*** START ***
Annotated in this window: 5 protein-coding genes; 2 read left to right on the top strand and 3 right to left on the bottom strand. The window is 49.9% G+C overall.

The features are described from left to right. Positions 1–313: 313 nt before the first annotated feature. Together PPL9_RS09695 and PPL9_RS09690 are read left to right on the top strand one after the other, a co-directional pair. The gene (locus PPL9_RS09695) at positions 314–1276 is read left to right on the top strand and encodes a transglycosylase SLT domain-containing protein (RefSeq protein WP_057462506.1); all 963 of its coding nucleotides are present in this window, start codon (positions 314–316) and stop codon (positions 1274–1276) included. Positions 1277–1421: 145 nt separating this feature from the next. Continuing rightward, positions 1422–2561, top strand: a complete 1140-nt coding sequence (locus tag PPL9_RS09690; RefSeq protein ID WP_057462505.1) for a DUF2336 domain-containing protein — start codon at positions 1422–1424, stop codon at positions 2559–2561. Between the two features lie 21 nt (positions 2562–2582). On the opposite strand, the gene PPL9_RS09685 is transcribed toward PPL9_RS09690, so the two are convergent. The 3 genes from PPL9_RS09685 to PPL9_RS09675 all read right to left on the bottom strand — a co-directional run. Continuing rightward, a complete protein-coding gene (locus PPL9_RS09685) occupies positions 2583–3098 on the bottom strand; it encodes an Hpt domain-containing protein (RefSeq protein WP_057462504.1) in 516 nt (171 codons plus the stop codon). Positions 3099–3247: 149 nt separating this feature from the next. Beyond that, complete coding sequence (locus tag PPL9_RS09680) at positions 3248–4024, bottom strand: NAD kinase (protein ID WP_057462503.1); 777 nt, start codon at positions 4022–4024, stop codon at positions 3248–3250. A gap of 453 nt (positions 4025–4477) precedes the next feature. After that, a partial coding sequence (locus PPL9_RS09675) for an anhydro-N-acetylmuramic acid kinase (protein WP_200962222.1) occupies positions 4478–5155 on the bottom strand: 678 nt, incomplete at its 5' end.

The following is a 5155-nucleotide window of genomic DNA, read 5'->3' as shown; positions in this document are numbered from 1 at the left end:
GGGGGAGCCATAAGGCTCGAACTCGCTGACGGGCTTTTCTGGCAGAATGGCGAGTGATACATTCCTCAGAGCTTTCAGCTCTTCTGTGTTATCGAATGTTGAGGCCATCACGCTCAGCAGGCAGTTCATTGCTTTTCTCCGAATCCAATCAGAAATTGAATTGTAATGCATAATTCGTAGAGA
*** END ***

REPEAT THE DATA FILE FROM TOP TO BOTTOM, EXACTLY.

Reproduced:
Annotated in this window: 5 protein-coding genes; 2 read left to right on the top strand and 3 right to left on the bottom strand. The window is 49.9% G+C overall.

The features are described from left to right. Positions 1–313: 313 nt before the first annotated feature. Together PPL9_RS09695 and PPL9_RS09690 are read left to right on the top strand one after the other, a co-directional pair. The gene (locus PPL9_RS09695) at positions 314–1276 is read left to right on the top strand and encodes a transglycosylase SLT domain-containing protein (RefSeq protein WP_057462506.1); all 963 of its coding nucleotides are present in this window, start codon (positions 314–316) and stop codon (positions 1274–1276) included. Positions 1277–1421: 145 nt separating this feature from the next. Continuing rightward, positions 1422–2561, top strand: a complete 1140-nt coding sequence (locus tag PPL9_RS09690; RefSeq protein ID WP_057462505.1) for a DUF2336 domain-containing protein — start codon at positions 1422–1424, stop codon at positions 2559–2561. Between the two features lie 21 nt (positions 2562–2582). On the opposite strand, the gene PPL9_RS09685 is transcribed toward PPL9_RS09690, so the two are convergent. The 3 genes from PPL9_RS09685 to PPL9_RS09675 all read right to left on the bottom strand — a co-directional run. Continuing rightward, a complete protein-coding gene (locus PPL9_RS09685) occupies positions 2583–3098 on the bottom strand; it encodes an Hpt domain-containing protein (RefSeq protein WP_057462504.1) in 516 nt (171 codons plus the stop codon). Positions 3099–3247: 149 nt separating this feature from the next. Beyond that, complete coding sequence (locus tag PPL9_RS09680) at positions 3248–4024, bottom strand: NAD kinase (protein ID WP_057462503.1); 777 nt, start codon at positions 4022–4024, stop codon at positions 3248–3250. A gap of 453 nt (positions 4025–4477) precedes the next feature. After that, a partial coding sequence (locus PPL9_RS09675) for an anhydro-N-acetylmuramic acid kinase (protein WP_200962222.1) occupies positions 4478–5155 on the bottom strand: 678 nt, incomplete at its 5' end.

The following is a 5155-nucleotide window of genomic DNA, read 5'->3' as shown; positions in this document are numbered from 1 at the left end:
GGGGGAGCCATAAGGCTCGAACTCGCTGACGGGCTTTTCTGGCAGAATGGCGAGTGATACATTCCTCAGAGCTTTCAGCTCTTCTGTGTTATCGAATGTTGAGGCCATCACGCTCAGCAGGCAGTTCATTGCTTTTCTCCGAATCCAATCAGAAATTGAATTGTAATGCATAATTCGTAGAGA